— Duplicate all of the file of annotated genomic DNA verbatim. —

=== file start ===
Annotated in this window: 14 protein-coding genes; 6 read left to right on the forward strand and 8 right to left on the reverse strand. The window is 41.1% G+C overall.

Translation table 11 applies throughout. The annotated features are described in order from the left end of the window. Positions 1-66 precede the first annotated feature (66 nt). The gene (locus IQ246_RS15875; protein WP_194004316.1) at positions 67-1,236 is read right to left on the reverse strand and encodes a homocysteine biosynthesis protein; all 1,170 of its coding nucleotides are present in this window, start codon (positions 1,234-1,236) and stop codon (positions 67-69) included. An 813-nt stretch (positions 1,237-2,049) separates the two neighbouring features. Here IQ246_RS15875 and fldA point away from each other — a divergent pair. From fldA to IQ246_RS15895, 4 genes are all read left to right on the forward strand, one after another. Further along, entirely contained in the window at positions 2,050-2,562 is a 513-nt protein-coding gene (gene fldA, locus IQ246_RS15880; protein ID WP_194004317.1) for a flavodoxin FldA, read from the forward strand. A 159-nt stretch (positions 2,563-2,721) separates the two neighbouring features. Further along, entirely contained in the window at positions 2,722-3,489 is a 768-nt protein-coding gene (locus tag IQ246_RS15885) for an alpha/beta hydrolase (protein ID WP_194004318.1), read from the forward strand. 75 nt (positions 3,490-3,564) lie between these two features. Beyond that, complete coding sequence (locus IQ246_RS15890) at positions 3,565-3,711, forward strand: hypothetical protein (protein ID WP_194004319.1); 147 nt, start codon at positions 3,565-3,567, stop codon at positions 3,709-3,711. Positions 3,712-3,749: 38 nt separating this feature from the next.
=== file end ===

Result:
Annotated in this window: 14 protein-coding genes; 6 read left to right on the forward strand and 8 right to left on the reverse strand. The window is 41.1% G+C overall.

Translation table 11 applies throughout. The annotated features are described in order from the left end of the window. Positions 1-66 precede the first annotated feature (66 nt). The gene (locus IQ246_RS15875; protein WP_194004316.1) at positions 67-1,236 is read right to left on the reverse strand and encodes a homocysteine biosynthesis protein; all 1,170 of its coding nucleotides are present in this window, start codon (positions 1,234-1,236) and stop codon (positions 67-69) included. An 813-nt stretch (positions 1,237-2,049) separates the two neighbouring features. Here IQ246_RS15875 and fldA point away from each other — a divergent pair. From fldA to IQ246_RS15895, 4 genes are all read left to right on the forward strand, one after another. Further along, entirely contained in the window at positions 2,050-2,562 is a 513-nt protein-coding gene (gene fldA, locus IQ246_RS15880; protein ID WP_194004317.1) for a flavodoxin FldA, read from the forward strand. A 159-nt stretch (positions 2,563-2,721) separates the two neighbouring features. Further along, entirely contained in the window at positions 2,722-3,489 is a 768-nt protein-coding gene (locus tag IQ246_RS15885) for an alpha/beta hydrolase (protein ID WP_194004318.1), read from the forward strand. 75 nt (positions 3,490-3,564) lie between these two features. Beyond that, complete coding sequence (locus IQ246_RS15890) at positions 3,565-3,711, forward strand: hypothetical protein (protein ID WP_194004319.1); 147 nt, start codon at positions 3,565-3,567, stop codon at positions 3,709-3,711. Positions 3,712-3,749: 38 nt separating this feature from the next.